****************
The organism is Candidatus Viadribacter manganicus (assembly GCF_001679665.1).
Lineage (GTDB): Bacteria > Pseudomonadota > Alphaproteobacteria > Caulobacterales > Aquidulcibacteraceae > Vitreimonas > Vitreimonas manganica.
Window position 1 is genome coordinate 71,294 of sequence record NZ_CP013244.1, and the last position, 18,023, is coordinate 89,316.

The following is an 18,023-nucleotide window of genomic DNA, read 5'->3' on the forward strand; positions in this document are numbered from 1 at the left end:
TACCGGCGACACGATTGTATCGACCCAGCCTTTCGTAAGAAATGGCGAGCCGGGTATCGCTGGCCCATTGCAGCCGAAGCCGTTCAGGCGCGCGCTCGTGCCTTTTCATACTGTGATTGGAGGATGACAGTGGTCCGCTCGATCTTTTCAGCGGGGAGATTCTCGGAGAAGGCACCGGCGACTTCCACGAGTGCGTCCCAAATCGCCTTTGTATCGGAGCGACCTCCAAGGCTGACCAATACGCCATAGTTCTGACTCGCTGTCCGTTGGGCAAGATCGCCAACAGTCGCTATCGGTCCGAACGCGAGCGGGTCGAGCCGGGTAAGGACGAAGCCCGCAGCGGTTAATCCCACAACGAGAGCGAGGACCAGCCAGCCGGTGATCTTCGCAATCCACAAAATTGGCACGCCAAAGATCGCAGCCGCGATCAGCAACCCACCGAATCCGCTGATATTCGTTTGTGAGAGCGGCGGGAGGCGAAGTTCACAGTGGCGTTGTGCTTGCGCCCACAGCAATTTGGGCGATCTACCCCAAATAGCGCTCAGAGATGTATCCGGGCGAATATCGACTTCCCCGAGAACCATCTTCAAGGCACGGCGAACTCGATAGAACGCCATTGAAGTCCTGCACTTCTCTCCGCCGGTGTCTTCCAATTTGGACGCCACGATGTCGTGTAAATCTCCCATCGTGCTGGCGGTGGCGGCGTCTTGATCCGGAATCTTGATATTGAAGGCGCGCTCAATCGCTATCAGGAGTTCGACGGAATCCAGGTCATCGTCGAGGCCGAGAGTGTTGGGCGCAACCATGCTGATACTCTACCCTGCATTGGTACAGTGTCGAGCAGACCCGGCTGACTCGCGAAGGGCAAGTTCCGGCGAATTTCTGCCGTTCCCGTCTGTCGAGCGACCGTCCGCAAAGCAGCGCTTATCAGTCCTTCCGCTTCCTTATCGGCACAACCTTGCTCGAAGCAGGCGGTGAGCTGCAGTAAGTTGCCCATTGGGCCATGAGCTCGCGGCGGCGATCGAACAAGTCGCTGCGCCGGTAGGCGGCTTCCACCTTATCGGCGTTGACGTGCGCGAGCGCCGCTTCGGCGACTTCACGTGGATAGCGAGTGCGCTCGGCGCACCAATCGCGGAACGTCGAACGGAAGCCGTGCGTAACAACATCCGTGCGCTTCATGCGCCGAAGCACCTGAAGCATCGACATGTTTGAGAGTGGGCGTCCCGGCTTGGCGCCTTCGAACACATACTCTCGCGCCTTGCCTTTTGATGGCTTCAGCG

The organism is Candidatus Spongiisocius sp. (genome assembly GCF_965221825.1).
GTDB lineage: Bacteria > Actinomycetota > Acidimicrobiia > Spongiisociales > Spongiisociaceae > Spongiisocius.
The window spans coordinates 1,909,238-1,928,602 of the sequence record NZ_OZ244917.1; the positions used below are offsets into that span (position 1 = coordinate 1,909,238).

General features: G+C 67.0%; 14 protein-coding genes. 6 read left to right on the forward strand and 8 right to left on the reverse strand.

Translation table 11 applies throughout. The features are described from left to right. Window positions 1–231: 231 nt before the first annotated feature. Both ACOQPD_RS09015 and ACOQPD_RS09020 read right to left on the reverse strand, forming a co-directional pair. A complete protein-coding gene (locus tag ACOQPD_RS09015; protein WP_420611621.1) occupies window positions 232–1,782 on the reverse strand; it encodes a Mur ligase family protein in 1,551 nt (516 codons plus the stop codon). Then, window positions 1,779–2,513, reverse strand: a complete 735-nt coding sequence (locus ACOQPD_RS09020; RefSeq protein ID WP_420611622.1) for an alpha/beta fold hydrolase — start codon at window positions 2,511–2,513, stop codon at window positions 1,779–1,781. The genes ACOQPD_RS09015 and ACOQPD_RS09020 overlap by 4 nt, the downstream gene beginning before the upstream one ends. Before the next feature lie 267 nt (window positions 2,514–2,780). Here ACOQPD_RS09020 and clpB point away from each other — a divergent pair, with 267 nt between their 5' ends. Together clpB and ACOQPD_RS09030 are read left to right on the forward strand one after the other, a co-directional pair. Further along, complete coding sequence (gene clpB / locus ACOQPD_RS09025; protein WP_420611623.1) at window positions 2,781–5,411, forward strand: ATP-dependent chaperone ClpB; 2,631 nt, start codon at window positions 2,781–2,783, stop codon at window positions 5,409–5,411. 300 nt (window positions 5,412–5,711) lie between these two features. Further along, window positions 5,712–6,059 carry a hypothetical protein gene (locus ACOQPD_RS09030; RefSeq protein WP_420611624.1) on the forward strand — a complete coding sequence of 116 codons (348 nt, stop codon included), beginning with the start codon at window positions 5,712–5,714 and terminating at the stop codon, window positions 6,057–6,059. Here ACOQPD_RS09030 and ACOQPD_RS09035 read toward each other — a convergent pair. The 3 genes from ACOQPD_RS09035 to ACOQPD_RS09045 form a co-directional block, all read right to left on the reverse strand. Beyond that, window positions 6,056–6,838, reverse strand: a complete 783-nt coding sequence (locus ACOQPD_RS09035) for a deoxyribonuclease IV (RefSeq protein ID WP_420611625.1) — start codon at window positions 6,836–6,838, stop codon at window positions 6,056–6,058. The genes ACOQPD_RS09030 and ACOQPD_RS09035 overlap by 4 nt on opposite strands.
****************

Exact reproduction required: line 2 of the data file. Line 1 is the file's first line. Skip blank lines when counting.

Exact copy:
Lineage (GTDB): Bacteria > Pseudomonadota > Alphaproteobacteria > Caulobacterales > Aquidulcibacteraceae > Vitreimonas > Vitreimonas manganica.